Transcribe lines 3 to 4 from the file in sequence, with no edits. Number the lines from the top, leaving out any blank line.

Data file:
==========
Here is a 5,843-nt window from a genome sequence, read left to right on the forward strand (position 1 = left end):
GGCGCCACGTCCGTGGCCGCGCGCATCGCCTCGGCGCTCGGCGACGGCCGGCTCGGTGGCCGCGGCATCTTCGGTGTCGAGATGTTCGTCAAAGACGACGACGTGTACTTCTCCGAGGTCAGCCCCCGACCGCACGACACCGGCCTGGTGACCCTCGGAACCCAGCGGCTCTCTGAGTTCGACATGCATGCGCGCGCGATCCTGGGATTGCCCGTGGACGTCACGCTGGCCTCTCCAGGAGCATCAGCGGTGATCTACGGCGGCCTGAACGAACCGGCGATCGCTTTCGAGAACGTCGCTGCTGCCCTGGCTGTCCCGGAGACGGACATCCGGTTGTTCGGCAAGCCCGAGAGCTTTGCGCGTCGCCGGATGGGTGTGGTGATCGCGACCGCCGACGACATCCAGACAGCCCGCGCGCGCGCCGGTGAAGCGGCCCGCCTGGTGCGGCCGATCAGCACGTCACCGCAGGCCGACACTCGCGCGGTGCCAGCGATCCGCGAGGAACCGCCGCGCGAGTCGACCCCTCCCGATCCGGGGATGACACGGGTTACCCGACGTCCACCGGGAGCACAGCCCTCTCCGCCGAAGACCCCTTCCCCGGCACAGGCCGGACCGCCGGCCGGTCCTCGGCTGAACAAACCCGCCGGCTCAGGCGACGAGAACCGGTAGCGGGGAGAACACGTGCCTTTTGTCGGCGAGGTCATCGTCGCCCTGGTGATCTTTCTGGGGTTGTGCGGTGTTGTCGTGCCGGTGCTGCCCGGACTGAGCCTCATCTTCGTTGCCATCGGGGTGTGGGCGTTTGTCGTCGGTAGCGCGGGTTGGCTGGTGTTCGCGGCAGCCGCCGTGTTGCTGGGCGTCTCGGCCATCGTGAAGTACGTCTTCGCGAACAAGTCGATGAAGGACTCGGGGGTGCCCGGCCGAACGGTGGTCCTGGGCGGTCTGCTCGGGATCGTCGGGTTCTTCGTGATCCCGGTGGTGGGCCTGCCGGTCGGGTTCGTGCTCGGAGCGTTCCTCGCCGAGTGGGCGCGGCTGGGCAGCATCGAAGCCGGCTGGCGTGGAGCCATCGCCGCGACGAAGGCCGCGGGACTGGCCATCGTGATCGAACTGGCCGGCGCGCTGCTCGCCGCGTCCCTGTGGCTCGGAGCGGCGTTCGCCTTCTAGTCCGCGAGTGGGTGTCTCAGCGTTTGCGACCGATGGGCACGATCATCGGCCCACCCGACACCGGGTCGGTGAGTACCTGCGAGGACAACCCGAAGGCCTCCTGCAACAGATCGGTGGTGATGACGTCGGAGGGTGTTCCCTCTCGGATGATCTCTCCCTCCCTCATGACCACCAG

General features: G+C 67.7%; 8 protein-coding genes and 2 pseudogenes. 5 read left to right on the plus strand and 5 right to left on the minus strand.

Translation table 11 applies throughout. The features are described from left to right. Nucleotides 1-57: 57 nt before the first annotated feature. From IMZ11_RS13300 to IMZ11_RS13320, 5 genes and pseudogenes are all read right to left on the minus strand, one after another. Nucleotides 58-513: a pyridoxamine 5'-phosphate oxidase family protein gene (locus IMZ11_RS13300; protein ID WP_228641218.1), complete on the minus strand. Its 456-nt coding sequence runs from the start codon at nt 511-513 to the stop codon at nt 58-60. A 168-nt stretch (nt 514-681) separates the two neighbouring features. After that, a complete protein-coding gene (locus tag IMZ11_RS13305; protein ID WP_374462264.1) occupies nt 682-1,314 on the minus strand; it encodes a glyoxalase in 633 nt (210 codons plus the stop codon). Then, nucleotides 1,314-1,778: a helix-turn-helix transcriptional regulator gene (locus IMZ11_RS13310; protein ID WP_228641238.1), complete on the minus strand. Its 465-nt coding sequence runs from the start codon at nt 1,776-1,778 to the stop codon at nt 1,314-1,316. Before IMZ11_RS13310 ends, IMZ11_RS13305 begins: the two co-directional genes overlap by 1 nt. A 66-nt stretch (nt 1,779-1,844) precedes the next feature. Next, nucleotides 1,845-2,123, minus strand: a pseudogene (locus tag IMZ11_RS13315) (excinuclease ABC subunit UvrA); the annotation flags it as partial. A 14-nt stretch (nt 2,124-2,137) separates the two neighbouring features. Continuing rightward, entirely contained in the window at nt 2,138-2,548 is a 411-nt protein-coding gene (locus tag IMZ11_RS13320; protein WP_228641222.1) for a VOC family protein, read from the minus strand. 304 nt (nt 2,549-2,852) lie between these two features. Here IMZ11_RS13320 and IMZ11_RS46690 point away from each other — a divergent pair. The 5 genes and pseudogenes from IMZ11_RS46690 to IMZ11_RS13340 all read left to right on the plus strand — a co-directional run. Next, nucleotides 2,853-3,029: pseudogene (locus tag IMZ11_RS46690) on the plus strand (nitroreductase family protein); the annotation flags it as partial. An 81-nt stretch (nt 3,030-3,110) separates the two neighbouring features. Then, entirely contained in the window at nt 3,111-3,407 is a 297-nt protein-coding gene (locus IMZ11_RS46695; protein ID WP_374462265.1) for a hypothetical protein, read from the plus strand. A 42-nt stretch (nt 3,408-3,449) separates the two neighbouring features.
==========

General features: G+C 67.7%; 8 protein-coding genes and 2 pseudogenes. 5 read left to right on the plus strand and 5 right to left on the minus strand.

Translation table 11 applies throughout. The features are described from left to right. Nucleotides 1-57: 57 nt before the first annotated feature. From IMZ11_RS13300 to IMZ11_RS13320, 5 genes and pseudogenes are all read right to left on the minus strand, one after another. Nucleotides 58-513: a pyridoxamine 5'-phosphate oxidase family protein gene (locus IMZ11_RS13300; protein ID WP_228641218.1), complete on the minus strand. Its 456-nt coding sequence runs from the start codon at nt 511-513 to the stop codon at nt 58-60. A 168-nt stretch (nt 514-681) separates the two neighbouring features. After that, a complete protein-coding gene (locus tag IMZ11_RS13305; protein ID WP_374462264.1) occupies nt 682-1,314 on the minus strand; it encodes a glyoxalase in 633 nt (210 codons plus the stop codon). Then, nucleotides 1,314-1,778: a helix-turn-helix transcriptional regulator gene (locus IMZ11_RS13310; protein ID WP_228641238.1), complete on the minus strand. Its 465-nt coding sequence runs from the start codon at nt 1,776-1,778 to the stop codon at nt 1,314-1,316. Before IMZ11_RS13310 ends, IMZ11_RS13305 begins: the two co-directional genes overlap by 1 nt. A 66-nt stretch (nt 1,779-1,844) precedes the next feature. Next, nucleotides 1,845-2,123, minus strand: a pseudogene (locus tag IMZ11_RS13315) (excinuclease ABC subunit UvrA); the annotation flags it as partial. A 14-nt stretch (nt 2,124-2,137) separates the two neighbouring features. Continuing rightward, entirely contained in the window at nt 2,138-2,548 is a 411-nt protein-coding gene (locus tag IMZ11_RS13320; protein WP_228641222.1) for a VOC family protein, read from the minus strand. 304 nt (nt 2,549-2,852) lie between these two features. Here IMZ11_RS13320 and IMZ11_RS46690 point away from each other — a divergent pair. The 5 genes and pseudogenes from IMZ11_RS46690 to IMZ11_RS13340 all read left to right on the plus strand — a co-directional run. Next, nucleotides 2,853-3,029: pseudogene (locus tag IMZ11_RS46690) on the plus strand (nitroreductase family protein); the annotation flags it as partial. An 81-nt stretch (nt 3,030-3,110) separates the two neighbouring features. Then, entirely contained in the window at nt 3,111-3,407 is a 297-nt protein-coding gene (locus IMZ11_RS46695; protein ID WP_374462265.1) for a hypothetical protein, read from the plus strand. A 42-nt stretch (nt 3,408-3,449) separates the two neighbouring features.